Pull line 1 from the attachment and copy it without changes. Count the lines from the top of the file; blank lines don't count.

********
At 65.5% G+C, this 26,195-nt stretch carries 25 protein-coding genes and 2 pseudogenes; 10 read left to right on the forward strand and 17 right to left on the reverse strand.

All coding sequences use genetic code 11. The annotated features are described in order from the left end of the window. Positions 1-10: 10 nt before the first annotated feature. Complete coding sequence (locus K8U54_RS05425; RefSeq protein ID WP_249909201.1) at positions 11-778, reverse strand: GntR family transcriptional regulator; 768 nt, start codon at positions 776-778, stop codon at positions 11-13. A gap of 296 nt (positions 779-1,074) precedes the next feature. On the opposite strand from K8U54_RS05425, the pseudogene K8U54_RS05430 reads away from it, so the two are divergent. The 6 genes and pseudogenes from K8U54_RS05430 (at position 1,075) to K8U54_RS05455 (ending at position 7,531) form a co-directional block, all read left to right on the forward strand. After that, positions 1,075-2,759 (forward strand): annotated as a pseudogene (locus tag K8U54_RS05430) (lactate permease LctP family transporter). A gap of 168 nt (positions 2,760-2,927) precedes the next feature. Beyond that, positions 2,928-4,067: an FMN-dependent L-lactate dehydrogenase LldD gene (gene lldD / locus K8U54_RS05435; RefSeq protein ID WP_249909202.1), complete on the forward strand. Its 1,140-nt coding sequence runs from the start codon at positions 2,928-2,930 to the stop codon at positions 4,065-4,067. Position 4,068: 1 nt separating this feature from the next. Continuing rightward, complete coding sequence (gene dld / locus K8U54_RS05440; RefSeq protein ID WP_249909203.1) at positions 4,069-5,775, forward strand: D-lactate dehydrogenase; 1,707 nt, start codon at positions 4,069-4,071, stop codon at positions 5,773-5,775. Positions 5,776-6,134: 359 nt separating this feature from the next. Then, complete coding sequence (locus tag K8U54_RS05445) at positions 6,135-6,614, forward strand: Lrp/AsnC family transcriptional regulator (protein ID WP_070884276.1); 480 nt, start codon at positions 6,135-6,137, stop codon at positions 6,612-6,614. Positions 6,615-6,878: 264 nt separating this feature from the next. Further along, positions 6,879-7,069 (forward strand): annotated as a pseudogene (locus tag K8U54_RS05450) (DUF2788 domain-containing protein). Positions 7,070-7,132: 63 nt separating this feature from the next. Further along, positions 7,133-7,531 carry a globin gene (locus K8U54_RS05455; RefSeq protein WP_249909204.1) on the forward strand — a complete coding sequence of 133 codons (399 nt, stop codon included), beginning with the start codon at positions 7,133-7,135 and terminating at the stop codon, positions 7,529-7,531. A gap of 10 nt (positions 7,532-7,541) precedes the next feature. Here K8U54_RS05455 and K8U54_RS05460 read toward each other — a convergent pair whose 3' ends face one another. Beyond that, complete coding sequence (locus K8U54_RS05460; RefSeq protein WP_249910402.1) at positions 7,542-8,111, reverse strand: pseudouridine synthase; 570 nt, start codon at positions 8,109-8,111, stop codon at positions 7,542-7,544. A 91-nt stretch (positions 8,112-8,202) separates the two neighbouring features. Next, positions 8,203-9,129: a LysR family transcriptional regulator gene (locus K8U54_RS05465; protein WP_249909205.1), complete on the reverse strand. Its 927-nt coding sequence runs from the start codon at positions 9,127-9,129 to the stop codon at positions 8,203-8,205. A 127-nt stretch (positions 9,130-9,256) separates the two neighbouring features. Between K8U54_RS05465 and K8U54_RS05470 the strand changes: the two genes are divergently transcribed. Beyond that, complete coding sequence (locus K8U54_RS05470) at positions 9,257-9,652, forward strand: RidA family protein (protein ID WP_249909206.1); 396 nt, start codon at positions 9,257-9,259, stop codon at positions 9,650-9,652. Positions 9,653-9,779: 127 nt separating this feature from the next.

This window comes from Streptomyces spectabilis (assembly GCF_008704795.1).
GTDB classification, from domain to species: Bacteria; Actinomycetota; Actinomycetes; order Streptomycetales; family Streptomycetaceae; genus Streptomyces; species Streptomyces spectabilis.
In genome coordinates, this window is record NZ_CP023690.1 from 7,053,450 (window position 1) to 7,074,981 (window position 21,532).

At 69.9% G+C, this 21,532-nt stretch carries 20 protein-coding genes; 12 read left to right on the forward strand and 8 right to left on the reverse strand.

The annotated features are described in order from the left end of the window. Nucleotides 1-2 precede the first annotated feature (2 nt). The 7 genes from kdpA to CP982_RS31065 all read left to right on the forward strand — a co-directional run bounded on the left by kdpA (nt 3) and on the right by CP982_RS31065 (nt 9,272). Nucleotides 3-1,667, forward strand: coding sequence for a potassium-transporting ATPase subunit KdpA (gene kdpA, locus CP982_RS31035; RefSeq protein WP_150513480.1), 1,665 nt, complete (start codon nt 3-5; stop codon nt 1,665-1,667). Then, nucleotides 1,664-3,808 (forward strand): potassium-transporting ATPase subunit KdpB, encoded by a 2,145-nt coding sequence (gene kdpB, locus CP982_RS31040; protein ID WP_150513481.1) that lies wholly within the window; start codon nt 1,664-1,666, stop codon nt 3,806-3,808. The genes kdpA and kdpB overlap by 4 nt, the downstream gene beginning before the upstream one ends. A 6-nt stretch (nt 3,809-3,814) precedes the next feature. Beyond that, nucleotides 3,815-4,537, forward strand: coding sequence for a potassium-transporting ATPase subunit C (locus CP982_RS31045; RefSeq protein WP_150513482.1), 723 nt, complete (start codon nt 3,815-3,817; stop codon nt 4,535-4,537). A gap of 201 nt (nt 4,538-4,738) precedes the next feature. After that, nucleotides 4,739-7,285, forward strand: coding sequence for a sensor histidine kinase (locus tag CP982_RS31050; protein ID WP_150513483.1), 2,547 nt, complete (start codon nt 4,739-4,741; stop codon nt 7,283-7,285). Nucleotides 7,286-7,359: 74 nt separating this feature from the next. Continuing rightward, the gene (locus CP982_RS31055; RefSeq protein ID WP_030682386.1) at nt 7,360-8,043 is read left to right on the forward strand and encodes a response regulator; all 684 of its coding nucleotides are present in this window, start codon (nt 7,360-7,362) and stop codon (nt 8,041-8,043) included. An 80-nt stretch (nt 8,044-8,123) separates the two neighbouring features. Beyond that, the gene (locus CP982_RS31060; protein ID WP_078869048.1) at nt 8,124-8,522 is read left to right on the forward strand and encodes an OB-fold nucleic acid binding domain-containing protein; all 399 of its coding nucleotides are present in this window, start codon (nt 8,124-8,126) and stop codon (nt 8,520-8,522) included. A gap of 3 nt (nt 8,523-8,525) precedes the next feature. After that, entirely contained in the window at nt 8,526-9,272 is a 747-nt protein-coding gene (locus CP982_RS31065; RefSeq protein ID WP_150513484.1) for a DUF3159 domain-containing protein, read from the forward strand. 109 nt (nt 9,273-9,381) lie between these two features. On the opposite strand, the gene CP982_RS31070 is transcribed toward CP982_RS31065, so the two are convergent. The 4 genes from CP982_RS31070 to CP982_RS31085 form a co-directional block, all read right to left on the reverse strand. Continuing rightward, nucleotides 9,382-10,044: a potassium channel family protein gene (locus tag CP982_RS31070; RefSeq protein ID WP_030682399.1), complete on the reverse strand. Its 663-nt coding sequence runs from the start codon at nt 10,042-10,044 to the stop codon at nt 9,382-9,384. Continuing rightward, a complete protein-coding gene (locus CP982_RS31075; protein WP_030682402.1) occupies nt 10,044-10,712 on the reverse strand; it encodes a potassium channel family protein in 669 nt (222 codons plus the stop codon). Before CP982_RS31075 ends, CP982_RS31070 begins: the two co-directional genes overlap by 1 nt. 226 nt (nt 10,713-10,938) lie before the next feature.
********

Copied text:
At 65.5% G+C, this 26,195-nt stretch carries 25 protein-coding genes and 2 pseudogenes; 10 read left to right on the forward strand and 17 right to left on the reverse strand.